You may think that movies are movies, but in fact the medium in which they will be released has a big effect on what the movie will look like, which you will know if you've ever watched a TV movie in your Toronto B & B. There are three ways in which a movie can reach viewers - through theaters, through DVDs an On Demand, and through television networks. This article will focus on Made for TV movies and how they are different from other kinds of movies.
Movies that are made for television usually have much smaller budgets, meaning there just can't be a lot of special effects, so science fiction effects like space travel, lasers, and aliens are not common in TV movies. Likewise, the network will probably not have the money to blow up wedding venues or film car chases, so action movies are not a common TV genre. Whenever possible, TV movies tend to have fewer characters and fewer locations than theatrical movies, again to save on money.
The story usually revolves around characters and how they relate to each other. For instance, the story might be about an Ontario architect struggling to get a building made or a couple falling in love. However, one of the most popular story formats is the "woman in jeopardy" which has a ready-made source of drama and tension. These types of movies feature women who are abused or terrorized by their husbands or other men and eventually overcome these issues.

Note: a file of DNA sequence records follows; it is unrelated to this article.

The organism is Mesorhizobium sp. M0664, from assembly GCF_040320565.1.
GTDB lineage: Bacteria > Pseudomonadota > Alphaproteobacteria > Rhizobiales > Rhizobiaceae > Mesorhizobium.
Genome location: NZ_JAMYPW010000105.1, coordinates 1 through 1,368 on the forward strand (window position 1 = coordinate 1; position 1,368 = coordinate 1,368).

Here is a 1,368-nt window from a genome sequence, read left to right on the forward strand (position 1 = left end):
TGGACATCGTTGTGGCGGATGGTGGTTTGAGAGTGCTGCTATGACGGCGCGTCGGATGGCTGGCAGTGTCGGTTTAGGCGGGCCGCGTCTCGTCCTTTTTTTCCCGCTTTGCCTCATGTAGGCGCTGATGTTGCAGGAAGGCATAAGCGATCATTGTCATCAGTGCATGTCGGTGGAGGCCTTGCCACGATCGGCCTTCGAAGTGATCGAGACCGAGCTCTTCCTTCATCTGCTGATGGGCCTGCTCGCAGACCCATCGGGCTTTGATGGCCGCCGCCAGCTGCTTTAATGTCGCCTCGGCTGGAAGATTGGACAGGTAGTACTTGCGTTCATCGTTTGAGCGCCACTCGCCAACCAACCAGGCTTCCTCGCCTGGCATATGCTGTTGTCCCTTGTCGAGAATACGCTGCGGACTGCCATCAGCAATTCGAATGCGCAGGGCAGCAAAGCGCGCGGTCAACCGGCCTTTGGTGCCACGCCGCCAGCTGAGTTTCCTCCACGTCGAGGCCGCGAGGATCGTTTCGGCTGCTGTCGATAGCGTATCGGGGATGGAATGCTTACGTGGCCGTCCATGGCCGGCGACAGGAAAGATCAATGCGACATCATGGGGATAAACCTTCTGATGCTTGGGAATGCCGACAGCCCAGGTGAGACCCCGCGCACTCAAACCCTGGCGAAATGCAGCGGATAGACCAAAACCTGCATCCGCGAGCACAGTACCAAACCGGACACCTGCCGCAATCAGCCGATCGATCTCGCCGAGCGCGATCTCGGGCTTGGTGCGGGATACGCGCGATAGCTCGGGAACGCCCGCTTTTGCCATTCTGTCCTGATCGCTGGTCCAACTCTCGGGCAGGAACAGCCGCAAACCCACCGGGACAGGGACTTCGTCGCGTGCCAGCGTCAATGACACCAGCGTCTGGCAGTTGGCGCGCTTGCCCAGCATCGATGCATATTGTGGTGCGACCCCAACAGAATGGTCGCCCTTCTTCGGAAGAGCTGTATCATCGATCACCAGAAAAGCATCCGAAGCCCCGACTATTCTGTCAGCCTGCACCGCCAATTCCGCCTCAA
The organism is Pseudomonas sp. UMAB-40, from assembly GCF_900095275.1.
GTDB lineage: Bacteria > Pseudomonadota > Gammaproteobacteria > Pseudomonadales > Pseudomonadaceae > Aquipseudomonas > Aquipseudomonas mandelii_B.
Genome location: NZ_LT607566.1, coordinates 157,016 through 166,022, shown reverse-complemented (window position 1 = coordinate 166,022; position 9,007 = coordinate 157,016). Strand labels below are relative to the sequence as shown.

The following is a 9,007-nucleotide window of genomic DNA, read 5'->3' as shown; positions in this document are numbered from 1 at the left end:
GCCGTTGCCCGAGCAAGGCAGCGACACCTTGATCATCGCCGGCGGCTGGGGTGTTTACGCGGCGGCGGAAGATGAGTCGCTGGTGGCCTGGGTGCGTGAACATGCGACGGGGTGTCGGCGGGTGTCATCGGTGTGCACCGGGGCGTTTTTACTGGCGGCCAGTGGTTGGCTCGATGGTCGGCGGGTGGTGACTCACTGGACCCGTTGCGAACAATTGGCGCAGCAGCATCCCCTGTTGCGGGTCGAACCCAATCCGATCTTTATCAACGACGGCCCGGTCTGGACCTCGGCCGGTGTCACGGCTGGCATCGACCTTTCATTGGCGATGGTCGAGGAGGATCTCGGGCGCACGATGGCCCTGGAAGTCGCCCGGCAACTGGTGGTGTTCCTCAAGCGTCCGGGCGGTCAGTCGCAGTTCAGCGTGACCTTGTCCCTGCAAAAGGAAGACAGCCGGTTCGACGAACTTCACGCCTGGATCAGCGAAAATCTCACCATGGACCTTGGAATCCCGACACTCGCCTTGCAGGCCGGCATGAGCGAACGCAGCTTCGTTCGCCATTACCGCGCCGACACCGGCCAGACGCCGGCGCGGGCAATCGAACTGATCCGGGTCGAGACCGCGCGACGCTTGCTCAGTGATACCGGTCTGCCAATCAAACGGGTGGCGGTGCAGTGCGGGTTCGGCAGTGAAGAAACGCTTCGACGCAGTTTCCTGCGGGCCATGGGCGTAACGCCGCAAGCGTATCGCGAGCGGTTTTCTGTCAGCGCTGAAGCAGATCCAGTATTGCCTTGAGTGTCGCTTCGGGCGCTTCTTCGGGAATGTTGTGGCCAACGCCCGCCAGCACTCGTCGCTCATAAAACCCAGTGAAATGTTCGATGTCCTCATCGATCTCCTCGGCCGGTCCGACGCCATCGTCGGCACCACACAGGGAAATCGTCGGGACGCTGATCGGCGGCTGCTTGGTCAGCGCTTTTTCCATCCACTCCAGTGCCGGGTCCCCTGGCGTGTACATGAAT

Movies that are also only of interest to people from a certain country or region, such as a biographical film about the Group of Seven, are often filmed at TV movies as well because studios will not back them as theatrical releases, believing that not enough people will be interested enough to see them in theaters. Popular topics for these types of movies are national figures such as politicians, artists, labor leaders, serial killers, and social activists.
Another popular format for made for TV productions is the historical film or miniseries. Nations with an interest in promoting and preserving their culture will often provide funding to networks who wish to develop programs about a psychologist in Kitchener who worked with Titanic victims or a group of women who worked in a bomb factory in World War II, allowing these more expensive types of productions to go ahead.